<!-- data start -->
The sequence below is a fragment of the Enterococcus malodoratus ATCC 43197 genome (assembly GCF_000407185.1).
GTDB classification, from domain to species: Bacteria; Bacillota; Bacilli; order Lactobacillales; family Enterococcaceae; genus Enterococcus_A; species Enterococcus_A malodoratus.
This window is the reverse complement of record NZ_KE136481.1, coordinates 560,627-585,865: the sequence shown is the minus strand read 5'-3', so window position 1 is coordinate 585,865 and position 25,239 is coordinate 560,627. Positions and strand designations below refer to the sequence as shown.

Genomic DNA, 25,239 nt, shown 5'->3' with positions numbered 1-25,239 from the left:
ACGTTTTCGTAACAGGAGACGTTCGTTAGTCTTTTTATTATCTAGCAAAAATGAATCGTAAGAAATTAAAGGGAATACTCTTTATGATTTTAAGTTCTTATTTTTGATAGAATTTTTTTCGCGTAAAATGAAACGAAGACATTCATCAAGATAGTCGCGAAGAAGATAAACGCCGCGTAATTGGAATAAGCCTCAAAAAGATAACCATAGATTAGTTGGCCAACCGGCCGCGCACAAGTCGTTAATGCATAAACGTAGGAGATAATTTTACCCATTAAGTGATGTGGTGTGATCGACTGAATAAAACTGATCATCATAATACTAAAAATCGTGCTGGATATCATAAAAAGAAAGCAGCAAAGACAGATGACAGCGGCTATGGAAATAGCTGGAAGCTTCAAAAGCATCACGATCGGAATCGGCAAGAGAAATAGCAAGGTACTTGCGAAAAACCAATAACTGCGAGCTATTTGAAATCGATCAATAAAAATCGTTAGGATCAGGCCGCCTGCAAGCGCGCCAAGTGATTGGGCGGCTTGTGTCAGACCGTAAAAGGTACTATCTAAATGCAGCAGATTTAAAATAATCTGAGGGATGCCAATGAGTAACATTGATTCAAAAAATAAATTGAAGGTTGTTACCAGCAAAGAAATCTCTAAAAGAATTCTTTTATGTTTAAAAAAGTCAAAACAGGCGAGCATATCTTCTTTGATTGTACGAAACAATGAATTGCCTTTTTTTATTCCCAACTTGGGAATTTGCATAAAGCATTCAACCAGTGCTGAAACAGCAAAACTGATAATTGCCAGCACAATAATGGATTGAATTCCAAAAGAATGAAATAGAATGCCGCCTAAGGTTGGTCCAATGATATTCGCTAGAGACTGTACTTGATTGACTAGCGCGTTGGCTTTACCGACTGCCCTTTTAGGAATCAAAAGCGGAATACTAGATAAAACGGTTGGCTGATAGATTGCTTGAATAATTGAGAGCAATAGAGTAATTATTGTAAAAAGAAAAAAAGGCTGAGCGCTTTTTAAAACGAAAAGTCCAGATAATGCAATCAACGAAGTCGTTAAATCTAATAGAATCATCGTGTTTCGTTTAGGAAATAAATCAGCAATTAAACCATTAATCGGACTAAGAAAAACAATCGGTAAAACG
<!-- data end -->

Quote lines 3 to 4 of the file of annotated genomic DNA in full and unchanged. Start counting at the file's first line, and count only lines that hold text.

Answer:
This window is the reverse complement of record NZ_KE136481.1, coordinates 560,627-585,865: the sequence shown is the minus strand read 5'-3', so window position 1 is coordinate 585,865 and position 25,239 is coordinate 560,627. Positions and strand designations below refer to the sequence as shown.

Genomic DNA, 25,239 nt, shown 5'->3' with positions numbered 1-25,239 from the left: